I think this moment is important because we’re not used to cyborg enhancements in fiction being so drastically deforming.  Usually these enhancements are pretty clean, maybe with some scarring where a more obvious arm or leg is attached at a joint.  But Ellis has thought it through a bit more according to the limits of the human body and the capabilities of early 21st century technology.  The science is rational; the human body is only designed to withstand so much, and any cyborg prosthesis would put stresses on the rest of the body, would have to be integrated into the nervous system with invasive brain surgery, etc.  Though I talked about this moment in the context of Heidegger, it also reminds me of Haraway’s notion that achieving the cyborg is not inherently utopian.  436’s arm is unsettling, but Quinn is downright monstrous.  Ellis subverts the traditional “being a cyborg is awesome and creating them isn’t that hard” line of thought.  I wouldn’t go so far as to call Quinn a cautionary tale, but I think his fate is a reminder that there’s more to think about in these matters than we might believe at first.

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4 Responses to Heidegger and 436’s Actually Kind of Icky Cyborg Arm

  1. djs125 says:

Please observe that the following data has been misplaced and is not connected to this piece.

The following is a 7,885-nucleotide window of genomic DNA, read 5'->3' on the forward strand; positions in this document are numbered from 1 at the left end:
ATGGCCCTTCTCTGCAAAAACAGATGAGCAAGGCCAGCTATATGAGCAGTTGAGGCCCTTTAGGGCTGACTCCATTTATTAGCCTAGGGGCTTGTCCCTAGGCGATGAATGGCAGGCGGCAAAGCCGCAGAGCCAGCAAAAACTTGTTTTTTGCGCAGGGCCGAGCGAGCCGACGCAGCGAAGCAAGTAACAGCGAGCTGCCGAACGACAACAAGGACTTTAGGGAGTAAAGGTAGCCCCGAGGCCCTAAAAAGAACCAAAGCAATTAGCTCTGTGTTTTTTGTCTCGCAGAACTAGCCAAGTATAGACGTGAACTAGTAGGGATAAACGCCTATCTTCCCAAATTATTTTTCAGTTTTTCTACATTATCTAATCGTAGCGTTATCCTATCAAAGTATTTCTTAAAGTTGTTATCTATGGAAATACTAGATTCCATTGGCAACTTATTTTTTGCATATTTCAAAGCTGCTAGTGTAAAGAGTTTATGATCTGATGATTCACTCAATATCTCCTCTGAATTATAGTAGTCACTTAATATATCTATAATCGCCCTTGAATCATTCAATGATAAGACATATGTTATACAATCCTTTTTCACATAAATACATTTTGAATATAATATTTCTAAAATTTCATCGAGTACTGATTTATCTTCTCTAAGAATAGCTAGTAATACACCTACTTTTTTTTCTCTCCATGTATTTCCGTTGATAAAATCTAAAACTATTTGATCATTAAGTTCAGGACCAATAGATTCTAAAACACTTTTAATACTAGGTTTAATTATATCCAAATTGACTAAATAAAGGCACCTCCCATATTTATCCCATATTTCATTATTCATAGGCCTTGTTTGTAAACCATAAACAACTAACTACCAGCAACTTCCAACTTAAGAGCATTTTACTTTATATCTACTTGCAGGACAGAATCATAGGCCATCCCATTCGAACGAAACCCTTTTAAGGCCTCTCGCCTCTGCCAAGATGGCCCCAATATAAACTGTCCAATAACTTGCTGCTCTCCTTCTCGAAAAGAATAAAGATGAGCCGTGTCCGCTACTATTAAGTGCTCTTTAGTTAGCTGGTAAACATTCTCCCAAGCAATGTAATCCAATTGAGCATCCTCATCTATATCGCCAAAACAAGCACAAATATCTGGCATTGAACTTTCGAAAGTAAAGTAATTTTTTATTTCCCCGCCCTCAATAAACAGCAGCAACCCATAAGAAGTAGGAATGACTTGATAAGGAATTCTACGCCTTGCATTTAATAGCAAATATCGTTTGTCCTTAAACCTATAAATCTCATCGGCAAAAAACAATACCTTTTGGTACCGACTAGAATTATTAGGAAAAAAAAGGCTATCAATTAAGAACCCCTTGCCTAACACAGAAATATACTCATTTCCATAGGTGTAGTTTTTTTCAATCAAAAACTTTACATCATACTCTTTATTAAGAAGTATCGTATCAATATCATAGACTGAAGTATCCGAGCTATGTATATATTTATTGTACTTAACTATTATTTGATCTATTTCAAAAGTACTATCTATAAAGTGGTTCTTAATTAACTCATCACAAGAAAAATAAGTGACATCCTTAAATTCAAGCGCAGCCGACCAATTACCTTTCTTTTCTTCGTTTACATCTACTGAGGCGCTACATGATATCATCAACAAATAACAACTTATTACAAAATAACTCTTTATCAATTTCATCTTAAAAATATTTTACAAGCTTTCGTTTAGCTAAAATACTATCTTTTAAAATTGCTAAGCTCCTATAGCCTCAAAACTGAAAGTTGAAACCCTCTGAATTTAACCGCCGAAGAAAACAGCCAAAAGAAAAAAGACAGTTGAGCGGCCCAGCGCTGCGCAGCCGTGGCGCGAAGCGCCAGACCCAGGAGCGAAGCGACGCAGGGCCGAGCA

You bring up some very interesting points here that I didn’t think of when I was reading this issue. I never thought about what we usually consider a cyborg to look like and when we look at 436, she isn’t what we pictured and then when we see Quinn, he really isn’t what we imagined. After I read you post, I couldn’t stop thinking about Terminator and how that’s what we picture cyborgs to look like, not putting any stress on the body but only enhancing and making it better. But your outlook and Ellis’ outlook on what a cyborg would look like and how it would perform is very different and almost more realistic because of what you said, the body can only handle so much. You insights to Ellis’ comic and Heidegger’s piece are very different from mine but nevertheless they are good and I now have more to see when I read them and think about them for later use in my own work.

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  2. tspace22 says: